Imagine if Amos Oz, Nobel laureate Daniel Kahneman and former Labor Party leader Amram Mitzna led a few dozen or more Israeli peaceniks to a settlement construction site this Friday, and they all sat down in front of the bulldozers and refused to leave, forcing the army or police to drag them off, possibly to arrest them. I bet this might get some attention, not only in Israel but overseas as well.
- B'Tselem Head: Why I Spoke Against the Occupation at the UN
- Only True Israeli Patriots Can End Fifty Years of Occupation
- 2017, a 50th Anniversary That Could Spark a Real Intifada
- We Are All B'Tselem Head Hagai El-Ad
And imagine that on Friday of next week, David Grossman, former Knesset speaker Avrum Burg and former Technion president Zehev Tadmor did the same thing at another settlement construction site with another crowd of ordinary citizens. And the Friday after that, the illegal sit-in was led by Yael Dayan, former cabinet minister Colette Avital and air force legend Iftach Spector. And on every Friday afterward, one or more Israelis of renown and influence led a throng of their countrymen and countrywomen on an illegal act of civil disobedience against the occupation, with some protesters probably ending up in jail for a little while.
Week after week after week.
In this 50th year since the Six-Day War, there’s been a lot of talk about whether the occupation is a done deal or whether it can still be defeated. I don’t know the answer – but what I do know for a fact is that the Israeli peace camp has not exhausted all possible means for bringing the occupation down. Far from it.
This is a proposal for action. It is based on three principles: One, what’s needed is a mass movement with the active involvement of Israeli VIPs. Two, law-abiding marches and petitions by themselves aren’t enough; the peace camp has to start raising some non-violent hell, and keep it up. Three, the goal is to rattle the Israeli political establishment, fire up anti-occupation sentiment abroad that will translate into pressure on Israel, and ultimately lead an Israeli government to sign off on a genuine two-state solution – one in which Palestine enjoys the same independence and sovereignty as that enjoyed by Israel and every other state worth the name.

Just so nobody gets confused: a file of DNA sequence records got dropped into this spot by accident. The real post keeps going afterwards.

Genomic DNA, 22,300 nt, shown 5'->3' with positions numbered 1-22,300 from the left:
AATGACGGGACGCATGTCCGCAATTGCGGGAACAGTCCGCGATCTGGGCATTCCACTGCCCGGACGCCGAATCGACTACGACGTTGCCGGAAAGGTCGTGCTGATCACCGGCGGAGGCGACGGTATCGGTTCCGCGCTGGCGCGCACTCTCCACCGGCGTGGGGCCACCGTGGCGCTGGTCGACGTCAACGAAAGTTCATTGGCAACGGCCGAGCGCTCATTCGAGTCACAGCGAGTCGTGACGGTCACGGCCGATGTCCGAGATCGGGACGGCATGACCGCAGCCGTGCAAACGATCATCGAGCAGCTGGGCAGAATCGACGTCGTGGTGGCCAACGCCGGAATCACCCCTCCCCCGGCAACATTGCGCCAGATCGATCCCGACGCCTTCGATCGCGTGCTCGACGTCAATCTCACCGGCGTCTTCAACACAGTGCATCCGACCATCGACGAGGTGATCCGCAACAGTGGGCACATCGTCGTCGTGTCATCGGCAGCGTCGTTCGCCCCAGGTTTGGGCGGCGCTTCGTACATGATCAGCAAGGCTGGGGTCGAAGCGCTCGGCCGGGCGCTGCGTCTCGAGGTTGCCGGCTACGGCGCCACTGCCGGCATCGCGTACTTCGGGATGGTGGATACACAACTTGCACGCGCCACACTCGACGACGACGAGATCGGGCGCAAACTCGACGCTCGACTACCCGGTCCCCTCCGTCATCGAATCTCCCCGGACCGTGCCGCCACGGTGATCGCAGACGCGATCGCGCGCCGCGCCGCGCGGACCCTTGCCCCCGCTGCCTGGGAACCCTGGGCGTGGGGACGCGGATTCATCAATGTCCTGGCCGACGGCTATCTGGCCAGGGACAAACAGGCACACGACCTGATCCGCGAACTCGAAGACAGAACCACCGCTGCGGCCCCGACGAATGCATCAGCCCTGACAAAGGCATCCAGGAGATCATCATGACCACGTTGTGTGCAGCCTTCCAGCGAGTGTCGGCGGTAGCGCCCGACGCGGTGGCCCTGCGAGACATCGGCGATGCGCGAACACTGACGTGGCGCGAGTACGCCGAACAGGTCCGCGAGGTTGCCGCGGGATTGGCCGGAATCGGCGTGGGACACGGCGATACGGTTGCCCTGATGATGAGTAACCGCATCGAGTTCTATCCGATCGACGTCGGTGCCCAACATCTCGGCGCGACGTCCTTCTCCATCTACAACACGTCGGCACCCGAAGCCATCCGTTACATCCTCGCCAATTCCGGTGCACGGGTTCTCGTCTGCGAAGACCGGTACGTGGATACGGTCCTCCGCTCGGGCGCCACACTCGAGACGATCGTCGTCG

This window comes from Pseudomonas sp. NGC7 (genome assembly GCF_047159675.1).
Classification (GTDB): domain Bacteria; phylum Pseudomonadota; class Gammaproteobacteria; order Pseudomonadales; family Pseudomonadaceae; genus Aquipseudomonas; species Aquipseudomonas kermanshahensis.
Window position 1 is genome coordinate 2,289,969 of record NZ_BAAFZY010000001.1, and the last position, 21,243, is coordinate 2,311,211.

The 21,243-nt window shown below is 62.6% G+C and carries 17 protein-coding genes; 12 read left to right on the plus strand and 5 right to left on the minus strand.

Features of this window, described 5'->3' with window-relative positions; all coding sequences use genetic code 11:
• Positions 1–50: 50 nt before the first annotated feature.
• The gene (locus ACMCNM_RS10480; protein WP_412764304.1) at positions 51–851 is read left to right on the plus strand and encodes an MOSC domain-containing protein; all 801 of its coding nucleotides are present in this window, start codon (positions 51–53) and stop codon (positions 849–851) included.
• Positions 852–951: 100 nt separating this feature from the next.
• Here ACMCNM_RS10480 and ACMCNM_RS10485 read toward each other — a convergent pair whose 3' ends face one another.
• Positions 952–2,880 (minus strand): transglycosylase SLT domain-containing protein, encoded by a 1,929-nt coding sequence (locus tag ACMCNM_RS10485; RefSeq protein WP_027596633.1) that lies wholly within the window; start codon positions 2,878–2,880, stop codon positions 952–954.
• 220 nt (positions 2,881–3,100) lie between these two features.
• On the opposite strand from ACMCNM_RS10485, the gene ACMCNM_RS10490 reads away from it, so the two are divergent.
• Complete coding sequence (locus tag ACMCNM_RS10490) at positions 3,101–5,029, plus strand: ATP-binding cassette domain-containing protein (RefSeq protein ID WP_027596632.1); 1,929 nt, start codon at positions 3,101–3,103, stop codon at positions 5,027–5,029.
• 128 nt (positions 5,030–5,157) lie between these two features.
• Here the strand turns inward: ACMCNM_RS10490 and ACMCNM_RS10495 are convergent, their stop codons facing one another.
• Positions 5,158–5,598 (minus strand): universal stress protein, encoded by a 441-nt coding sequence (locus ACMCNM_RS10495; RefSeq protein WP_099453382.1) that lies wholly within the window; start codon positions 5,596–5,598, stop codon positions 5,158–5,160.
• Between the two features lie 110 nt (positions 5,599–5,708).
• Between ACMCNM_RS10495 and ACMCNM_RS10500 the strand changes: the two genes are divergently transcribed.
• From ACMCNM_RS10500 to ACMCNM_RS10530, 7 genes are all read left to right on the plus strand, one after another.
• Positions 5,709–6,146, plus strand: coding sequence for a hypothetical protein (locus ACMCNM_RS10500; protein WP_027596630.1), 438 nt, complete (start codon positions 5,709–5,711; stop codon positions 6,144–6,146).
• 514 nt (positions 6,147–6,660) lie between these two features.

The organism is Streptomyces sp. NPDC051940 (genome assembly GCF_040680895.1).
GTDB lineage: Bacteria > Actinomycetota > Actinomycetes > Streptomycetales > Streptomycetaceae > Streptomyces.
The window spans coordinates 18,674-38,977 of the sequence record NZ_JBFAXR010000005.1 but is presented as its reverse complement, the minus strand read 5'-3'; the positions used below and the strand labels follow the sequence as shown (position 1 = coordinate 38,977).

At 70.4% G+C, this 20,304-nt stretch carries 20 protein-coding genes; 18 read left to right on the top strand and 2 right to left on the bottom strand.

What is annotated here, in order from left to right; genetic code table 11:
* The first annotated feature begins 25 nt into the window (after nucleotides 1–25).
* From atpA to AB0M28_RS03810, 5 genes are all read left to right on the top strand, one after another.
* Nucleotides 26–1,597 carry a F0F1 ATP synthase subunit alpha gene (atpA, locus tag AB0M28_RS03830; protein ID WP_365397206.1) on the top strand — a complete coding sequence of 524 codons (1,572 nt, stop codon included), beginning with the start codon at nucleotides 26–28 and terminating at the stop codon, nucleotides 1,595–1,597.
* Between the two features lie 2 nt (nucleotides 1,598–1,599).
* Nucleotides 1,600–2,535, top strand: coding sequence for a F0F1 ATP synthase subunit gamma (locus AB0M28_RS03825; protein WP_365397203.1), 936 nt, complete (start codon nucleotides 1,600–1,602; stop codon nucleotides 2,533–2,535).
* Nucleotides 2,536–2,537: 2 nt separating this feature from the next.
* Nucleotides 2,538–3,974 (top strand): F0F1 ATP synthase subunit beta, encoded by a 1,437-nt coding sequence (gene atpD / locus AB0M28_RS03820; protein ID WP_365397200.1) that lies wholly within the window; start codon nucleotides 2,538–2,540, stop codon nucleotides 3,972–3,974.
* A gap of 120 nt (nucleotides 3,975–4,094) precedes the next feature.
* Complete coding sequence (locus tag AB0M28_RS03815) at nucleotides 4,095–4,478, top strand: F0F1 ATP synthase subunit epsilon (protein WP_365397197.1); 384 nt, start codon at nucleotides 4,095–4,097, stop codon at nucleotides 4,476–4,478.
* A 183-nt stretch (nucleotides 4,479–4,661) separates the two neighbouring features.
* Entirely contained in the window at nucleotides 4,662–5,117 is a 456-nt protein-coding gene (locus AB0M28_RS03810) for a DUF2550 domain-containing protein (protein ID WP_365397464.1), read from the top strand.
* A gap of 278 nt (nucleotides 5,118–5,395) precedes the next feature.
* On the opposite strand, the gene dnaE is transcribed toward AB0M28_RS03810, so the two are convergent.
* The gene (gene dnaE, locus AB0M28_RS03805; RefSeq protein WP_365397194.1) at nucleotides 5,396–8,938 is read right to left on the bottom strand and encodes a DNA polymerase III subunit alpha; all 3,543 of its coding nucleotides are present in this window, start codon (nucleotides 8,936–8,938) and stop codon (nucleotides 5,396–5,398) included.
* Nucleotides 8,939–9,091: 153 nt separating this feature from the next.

The public figures mentioned above weren’t picked out of the air; they’re among the nearly 500 Israeli notables who endorsed a new NGO called “Save Israel, Stop Occupation.” SISO has the right goal and the right names, but what’s missing is ideas for action that could generate some heat. The organization suggests that supporters organize film screenings, art/photography exhibits, meetings with Israeli diplomats, campus and synagogue events, rallies. I’m sorry, but that alone won’t do it. Something much, much stronger is required.
Such as civil disobedience – but that’s only one tactic that might shake things up here and abroad. There is any number of other potent measures that an Israeli peace movement could take. For instance:
* Lobbying foreign governments against Israeli policy toward the Palestinians, while making it clear that the Palestinians are not an Israeli domestic issue, that Israelis do not have the “democratic right” to decide if the Palestinians should be free or not. The movement should take a cue from B’Tselem and American Friends of Peace Now, whose leaders testified bravely last week before a UN panel on the settlements. A timely move now might be to lobby the Obama administration to support, or at the very least refrain from vetoing, the next UN Security Council resolution against the occupation. Moreover, the movement should publicly support the Palestinian Authority’s “UN strategy” whenever the two are in agreement.
* Declaring that America’s “Israel lobby” – especially the dominant AIPAC and Conference of Presidents of Major American Jewish Organizations – is a giant obstacle to peace, and that the movement will not hesitate to fight it openly whenever the two are in dispute.
* Calling on foreign governments to repeal legislation that punishes the BDS movement. BDS is a divisive issue for the peace camp, so the movement would probably do well not to take a position on it, but opposition to the throttling of BDS overseas (not to mention at home) should get consensus support.
* Calling on Israeli reserve soldiers to refuse to serve in the West Bank. (This is too much to ask of young draftees, but not, I think, of older reservists.)
I would add that the movement should draw a very sharp line between itself and the far-left, anti-Zionist crowd, such as the hardcore BDS forces in the U.S. and U.K., and some (though not all) of the activists protesting alongside Palestinians in the West Bank. I don’t think the movement should be avowedly Zionist – Arab citizens must be welcome in it – but it cannot make common cause with people who want to dismantle the Jewish state, who think any kind of Zionism is racism.
These are just my suggestions; other people have other ideas, and the movement’s leaders and members would decide which ones to use. But it is time for the Israeli peace camp to start talking once again about concrete, practical actions that can be taken against the occupation – actions that haven’t been tried, actions that carry the potential to make an impact. We’ve been bitching and moaning for so long; it’s time to organize.
Larry Derfner is a copy editor at Haaretz and he blogs at www.larryderfner.com. His memoir "No Country for Jewish Liberals" (Just World Books) will be published in April 2017. Follow him on Twitter: @DerfnerLarry